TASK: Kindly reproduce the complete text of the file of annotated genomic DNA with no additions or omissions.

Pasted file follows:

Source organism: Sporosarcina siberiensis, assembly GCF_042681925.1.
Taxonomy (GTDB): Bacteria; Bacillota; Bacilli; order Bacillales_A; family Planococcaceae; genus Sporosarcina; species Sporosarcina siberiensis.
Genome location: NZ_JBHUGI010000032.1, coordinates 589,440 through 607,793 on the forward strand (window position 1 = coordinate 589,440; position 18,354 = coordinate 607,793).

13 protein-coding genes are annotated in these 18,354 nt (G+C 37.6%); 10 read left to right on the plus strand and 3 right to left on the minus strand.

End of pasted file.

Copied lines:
Source organism: Sporosarcina siberiensis, assembly GCF_042681925.1.
Taxonomy (GTDB): Bacteria; Bacillota; Bacilli; order Bacillales_A; family Planococcaceae; genus Sporosarcina; species Sporosarcina siberiensis.
Genome location: NZ_JBHUGI010000032.1, coordinates 589,440 through 607,793 on the forward strand (window position 1 = coordinate 589,440; position 18,354 = coordinate 607,793).

13 protein-coding genes are annotated in these 18,354 nt (G+C 37.6%); 10 read left to right on the plus strand and 3 right to left on the minus strand.